Author Archives: Marcellina

Hardy’s Map

While packing for a long train trip to Styria, I pulled a couple of books of the shelf to help pass the time. Thomas Hardy’s “The Return of the Native” was I book I supposedly had read in high school … Continue reading

Posted in art, literature | 2 Comments

Teriolis ≠ Tirol

Continuing in the looking-up-one-thing-and-finding-the-tip-of-the-iceberg vein, I recently began looking into an assumption I had made a while back — that the name Tirol was derived from the Roman fortress Teriolis (from which the village of Zirl takes its name). It … Continue reading

Posted in archaeology, assimilation, Austria, Germany, history, Italy, language | 3 Comments

A Stone Marker on the West Bank of the Ammersee

Sometimes the act of looking up one thing takes me to another things, and then something else altogether. This post, for example. This is a path on the west bank of the Ammersee between Utting and Schondorf. The stone column … Continue reading

Posted in archaeology, Germany, history, lives of others, memory, travel | 2 Comments

The Odd (and Beautiful) Nikolauskirche in Hall // Die seltsame (und schöne) Nikolauskirche in Hall

Dear Reader, I did this little trip to Hall in Tirol more for me than for you, as I knew I needed to get out of the house. Three straight months of rehearsals for three different productions, plus teaching private … Continue reading

Posted in Austria, culture, history, lives of others, travel | 2 Comments

Forgotten Bavaria: St. Johannes auf der Bergerin

(What’s left of a few signs which may have once indicated the original site./ Was von den Resten übrig blieb, die einmal den ursprünglichen Standort angedeutet haben könnten.) Many centuries ago, west of the Ammersee in southern Bavaria, the main … Continue reading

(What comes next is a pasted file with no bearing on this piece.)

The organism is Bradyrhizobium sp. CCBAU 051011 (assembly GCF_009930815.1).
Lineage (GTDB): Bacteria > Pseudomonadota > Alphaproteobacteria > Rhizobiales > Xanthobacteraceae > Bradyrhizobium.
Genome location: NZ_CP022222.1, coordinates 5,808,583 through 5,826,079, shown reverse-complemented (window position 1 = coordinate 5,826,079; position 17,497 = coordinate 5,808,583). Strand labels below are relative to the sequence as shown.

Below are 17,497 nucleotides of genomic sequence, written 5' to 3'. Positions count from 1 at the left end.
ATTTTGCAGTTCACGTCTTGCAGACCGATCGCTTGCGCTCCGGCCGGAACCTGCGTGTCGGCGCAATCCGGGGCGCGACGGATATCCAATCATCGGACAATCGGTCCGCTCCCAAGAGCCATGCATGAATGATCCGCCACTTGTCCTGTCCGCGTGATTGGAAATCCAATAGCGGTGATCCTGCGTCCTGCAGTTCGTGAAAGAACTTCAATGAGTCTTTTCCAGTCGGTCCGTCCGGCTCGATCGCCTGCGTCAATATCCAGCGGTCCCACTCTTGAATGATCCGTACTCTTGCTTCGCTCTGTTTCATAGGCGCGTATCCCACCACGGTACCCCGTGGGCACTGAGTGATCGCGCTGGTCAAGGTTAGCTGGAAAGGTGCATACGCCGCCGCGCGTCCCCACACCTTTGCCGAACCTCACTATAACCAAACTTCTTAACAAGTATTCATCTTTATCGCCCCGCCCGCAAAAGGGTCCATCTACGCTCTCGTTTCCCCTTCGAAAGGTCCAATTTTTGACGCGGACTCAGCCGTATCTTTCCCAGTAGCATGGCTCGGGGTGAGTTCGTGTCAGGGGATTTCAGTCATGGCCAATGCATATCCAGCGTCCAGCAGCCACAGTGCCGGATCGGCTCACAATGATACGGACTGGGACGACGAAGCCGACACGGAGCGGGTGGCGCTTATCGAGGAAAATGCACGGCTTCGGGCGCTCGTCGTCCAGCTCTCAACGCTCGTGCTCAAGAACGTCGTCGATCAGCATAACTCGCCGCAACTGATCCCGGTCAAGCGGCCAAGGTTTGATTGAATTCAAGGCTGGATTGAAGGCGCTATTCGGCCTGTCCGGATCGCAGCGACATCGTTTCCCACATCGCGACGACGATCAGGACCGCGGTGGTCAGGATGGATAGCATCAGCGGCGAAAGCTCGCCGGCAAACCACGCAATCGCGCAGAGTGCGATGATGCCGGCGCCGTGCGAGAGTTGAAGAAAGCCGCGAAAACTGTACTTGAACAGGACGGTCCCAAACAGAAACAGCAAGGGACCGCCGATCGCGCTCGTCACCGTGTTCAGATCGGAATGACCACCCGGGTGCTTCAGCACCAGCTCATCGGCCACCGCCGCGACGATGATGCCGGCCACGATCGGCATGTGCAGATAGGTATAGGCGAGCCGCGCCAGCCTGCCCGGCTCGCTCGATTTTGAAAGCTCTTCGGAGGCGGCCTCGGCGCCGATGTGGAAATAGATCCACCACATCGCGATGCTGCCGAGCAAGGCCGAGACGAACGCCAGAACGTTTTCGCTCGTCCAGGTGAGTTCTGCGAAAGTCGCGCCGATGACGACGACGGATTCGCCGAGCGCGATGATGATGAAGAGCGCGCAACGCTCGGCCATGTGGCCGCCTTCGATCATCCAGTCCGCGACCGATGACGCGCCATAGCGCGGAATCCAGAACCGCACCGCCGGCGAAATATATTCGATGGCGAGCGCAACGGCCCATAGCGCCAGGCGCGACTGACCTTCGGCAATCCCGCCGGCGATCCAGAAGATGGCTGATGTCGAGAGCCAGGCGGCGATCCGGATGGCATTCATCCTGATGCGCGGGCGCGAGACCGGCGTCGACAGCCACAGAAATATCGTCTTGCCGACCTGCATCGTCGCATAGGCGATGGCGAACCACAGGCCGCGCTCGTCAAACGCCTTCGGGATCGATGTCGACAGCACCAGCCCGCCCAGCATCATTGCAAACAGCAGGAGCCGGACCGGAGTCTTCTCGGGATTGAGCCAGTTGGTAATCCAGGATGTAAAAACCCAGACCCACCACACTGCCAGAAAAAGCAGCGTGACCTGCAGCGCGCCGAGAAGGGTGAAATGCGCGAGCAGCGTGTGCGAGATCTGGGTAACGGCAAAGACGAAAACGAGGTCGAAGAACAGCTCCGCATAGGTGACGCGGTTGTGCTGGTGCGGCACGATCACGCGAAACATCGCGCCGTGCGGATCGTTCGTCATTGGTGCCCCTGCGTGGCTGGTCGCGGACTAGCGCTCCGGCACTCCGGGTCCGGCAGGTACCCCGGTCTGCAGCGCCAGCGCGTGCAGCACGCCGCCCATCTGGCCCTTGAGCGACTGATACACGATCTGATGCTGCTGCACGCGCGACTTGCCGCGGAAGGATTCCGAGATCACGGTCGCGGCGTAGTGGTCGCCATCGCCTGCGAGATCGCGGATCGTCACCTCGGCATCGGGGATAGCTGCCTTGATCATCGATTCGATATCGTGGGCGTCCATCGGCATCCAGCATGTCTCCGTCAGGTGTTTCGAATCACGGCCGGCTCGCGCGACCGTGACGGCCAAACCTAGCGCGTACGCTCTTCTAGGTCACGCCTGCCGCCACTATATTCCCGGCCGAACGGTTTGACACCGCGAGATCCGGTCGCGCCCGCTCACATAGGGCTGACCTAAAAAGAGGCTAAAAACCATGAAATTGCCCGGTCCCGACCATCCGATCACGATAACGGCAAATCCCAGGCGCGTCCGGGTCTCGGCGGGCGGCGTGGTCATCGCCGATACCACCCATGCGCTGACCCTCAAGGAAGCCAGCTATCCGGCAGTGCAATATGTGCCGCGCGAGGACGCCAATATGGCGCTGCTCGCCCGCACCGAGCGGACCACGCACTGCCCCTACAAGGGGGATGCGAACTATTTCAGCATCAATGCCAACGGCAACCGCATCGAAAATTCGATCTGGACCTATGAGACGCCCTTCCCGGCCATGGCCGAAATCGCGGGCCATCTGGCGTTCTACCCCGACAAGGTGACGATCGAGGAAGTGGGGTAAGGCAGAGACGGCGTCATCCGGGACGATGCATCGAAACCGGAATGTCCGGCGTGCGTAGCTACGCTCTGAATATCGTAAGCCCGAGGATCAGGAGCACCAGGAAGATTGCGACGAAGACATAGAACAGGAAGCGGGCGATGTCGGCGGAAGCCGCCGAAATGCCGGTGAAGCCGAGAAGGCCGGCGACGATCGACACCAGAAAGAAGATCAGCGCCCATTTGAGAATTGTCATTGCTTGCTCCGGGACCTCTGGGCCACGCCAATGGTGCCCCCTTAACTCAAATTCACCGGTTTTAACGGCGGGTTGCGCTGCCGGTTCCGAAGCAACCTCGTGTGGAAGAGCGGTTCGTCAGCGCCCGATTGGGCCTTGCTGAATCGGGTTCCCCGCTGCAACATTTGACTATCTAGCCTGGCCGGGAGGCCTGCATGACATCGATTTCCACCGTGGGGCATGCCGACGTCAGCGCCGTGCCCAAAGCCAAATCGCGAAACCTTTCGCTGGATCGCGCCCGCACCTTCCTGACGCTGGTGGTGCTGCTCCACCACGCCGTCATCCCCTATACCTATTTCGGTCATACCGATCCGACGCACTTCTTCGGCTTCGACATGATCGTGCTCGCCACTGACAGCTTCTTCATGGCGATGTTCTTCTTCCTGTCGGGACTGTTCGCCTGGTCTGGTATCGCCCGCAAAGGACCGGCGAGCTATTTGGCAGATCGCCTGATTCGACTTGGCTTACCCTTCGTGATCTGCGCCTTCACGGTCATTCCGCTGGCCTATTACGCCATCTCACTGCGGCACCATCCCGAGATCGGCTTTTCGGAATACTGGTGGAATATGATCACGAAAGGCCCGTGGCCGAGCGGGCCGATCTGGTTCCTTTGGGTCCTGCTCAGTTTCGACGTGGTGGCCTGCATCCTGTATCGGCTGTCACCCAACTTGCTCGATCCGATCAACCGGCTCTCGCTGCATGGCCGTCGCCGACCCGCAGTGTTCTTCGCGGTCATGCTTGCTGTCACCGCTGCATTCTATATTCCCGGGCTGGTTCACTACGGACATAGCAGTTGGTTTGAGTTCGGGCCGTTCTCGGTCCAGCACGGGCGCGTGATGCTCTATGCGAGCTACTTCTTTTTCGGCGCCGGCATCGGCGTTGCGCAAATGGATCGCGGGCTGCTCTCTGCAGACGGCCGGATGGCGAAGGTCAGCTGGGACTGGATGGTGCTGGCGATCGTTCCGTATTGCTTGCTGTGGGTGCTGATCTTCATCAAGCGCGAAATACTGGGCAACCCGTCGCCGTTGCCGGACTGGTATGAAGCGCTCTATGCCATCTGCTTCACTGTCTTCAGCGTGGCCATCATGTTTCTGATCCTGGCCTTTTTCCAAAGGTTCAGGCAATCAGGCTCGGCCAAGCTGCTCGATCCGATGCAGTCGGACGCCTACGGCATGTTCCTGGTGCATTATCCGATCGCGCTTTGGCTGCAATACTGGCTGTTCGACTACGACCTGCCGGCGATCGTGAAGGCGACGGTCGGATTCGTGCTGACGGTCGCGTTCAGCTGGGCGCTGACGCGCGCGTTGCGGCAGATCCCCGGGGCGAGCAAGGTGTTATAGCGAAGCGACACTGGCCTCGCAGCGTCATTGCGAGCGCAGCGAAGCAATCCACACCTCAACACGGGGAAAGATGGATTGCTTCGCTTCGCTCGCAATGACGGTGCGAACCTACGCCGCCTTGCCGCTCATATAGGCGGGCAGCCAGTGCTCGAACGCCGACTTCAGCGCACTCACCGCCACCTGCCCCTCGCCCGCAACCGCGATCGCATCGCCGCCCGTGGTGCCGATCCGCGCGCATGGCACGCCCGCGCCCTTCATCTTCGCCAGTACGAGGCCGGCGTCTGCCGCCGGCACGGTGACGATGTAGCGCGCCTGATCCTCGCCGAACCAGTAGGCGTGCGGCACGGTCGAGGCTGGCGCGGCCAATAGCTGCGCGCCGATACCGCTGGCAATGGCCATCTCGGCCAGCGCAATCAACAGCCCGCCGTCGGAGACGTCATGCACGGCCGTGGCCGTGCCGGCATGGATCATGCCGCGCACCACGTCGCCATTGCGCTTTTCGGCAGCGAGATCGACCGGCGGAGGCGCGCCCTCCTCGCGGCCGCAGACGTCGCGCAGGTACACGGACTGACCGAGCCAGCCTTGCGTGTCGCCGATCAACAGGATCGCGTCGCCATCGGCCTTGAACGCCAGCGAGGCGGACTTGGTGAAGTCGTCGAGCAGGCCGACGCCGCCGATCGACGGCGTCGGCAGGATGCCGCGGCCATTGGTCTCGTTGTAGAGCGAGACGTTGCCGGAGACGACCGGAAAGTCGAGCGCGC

Posted in archaeology, Germany, history, memory, nature, travel | 2 Comments

Notburga of Rattenberg

First, a bit of background on Notburga (pronounced Note-boor-ga). She was born in Rattenberg, a small town east of Innsbruck, around 1265 to a couple of hatmakers, and proved to be an extraordinarily intelligent and competent woman. She hired herself … Continue reading

Posted in art, Austria, culture, history, lives of others, memory | 3 Comments

Götzens, Pfarrkirche Hl. Peter und Paul

A few years ago I came across a booklet with brief biographies of four local priests who had resisted the Nazis and were killed for it. While planning my recent visit to Axams, I realized that I would be very … Continue reading

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A Chapel in Axams

A free Sunday afternoon and it happens to be Tag des Denkmals in Austria. This is a day for  cultural and historical monuments across the country, and often there is the chance to see something not normally open to the … Continue reading

Posted in archaeology, art, Austria, culture, current events, history, Innsbruck, memory

Licus

A beautiful late-summer Saturday afternoon walking along the Lech River, south of Landsberg. The river was full of swans, dozens of them, and as we walked  an enormous flock of honking wild geese came in over the trees and landed … Continue reading

Posted in Germany, history, language, nature

Reading the Tabula Peutingeriana

The Tabula Peutingeriana is a 13th century copy of a Roman road map from around the 4th or 5th century CE, judging by the place names on it. It is named for Konrad Peutinger, a man of letters from 16th-century … Continue reading

Posted in archaeology, Germany, history, Innsbruck, Italy